The Bible According to Einstein

Published by Jupiter Scientific Publishing

634 pages, 1998

Buy it online


Waiting for the Punchline

Reviewed by Brad Murray

Misguided but clever is the most generous I can be. The Bible According to Einstein is an attempt to collect a significant body of scientific theory in a biblical format. What is not entirely clear is why one would want to do that. It is well executed and amusing as a fact, but not a particularly interesting book to read once you get the gag. It could be considered a work of humor, in which case it is clever, dry, and fun in concept, but not funny enough to read through. There is no punchline.

If it is intended as a serious format for the presentation of scientific principles, it is misguided. The presentation of scientific theory in the same biblical tones as those of God speaking to Moses is inappropriate for the discussion of science as it pretends that scientific work is unalterable fact delivered from God, when not all of it is. By example, most of the beginning of the book -- the New Testament, where the evolution of humanity is discussed -- is only speculation without support. This would, therefore, be an extremely poor place to start teaching about science, as it does no more than to enumerate some scientific principles, while it completely denies scientific method by its very approach.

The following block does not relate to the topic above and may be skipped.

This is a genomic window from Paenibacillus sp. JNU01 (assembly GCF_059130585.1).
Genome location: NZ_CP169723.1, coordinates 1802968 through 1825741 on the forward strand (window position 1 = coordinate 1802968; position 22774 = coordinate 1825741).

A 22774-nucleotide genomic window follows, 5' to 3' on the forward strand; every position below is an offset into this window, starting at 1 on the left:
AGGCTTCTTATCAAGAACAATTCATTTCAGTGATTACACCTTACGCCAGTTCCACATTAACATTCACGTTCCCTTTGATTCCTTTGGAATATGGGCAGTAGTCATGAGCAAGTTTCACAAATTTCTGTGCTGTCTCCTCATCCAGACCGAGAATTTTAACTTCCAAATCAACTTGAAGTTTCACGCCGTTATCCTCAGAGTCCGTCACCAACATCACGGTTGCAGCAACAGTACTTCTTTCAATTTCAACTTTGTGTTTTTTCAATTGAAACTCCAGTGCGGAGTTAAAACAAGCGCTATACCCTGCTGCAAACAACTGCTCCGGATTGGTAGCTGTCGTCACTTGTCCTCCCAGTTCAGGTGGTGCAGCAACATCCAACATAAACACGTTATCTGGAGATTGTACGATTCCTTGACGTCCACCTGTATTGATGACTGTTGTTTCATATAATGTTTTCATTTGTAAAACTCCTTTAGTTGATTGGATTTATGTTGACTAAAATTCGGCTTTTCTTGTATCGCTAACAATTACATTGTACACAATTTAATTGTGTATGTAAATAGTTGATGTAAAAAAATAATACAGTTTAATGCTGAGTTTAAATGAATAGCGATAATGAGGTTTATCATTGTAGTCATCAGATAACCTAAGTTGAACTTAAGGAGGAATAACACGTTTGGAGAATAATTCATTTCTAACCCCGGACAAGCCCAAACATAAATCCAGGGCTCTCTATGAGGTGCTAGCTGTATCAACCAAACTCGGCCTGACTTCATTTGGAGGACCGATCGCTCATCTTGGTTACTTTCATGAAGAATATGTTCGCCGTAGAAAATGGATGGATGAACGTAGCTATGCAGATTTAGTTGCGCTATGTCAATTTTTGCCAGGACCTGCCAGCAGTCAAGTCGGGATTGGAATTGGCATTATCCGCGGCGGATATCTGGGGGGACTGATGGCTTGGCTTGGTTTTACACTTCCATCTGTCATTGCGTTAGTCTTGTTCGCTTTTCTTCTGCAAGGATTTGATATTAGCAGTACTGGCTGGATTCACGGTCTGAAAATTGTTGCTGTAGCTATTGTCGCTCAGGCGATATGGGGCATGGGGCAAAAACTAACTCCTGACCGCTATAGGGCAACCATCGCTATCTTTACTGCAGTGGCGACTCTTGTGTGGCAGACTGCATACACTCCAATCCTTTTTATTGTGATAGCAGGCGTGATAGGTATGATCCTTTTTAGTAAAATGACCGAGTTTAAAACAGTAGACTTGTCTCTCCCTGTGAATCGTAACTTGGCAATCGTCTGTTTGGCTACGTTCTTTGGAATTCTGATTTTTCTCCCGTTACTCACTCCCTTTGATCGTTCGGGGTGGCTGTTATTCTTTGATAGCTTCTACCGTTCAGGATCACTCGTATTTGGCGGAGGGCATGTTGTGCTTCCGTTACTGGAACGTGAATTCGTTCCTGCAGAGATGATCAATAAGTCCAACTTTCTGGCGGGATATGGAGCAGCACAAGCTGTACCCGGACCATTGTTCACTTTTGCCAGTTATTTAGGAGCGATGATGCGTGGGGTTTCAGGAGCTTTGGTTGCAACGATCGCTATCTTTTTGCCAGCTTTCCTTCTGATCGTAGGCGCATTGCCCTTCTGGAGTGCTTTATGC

If it is intended as a reference book, it fails dismally. There is plenty of very good information in it, but the organization of a religious tome is not one that leads to the rapid location of useful information. The God-delivering-commandments tone also misrepresents the level of confidence in those facts, and is therefore misleading.

The Bible According to Einstein is not bad, per se, it's just odd and inappropriate. It is well executed and the biblical tone is very consistently applied. Some of the re-tellings of biblical stories in natural, scientifically explained terms are actually quite fun to read. But it misrepresents the very philosophy of science, and as such it is valuable only as a novelty to science fans. It's fun to have on your shelf and explain to people. It's fun to read some parts out loud so your science-minded friends can share the joke. But it is a book without a niche. It serves no purpose except as a novelty. | September 1998


Brad Murray is a self-taught geek and school-taught philosopher. His loves include science, philosophy, philosophy of science, computer tinkering, and sweet manic depressives. He is an explorer of operating systems and programming languages and other computer esoterica, and a large French company pays him to design complex control systems. He views the planet as something here for his amusement, and therefore tries to skip the unamusing bits whenever possible. No degree, lots of school. He can be reached at but rarely reads his e-mail.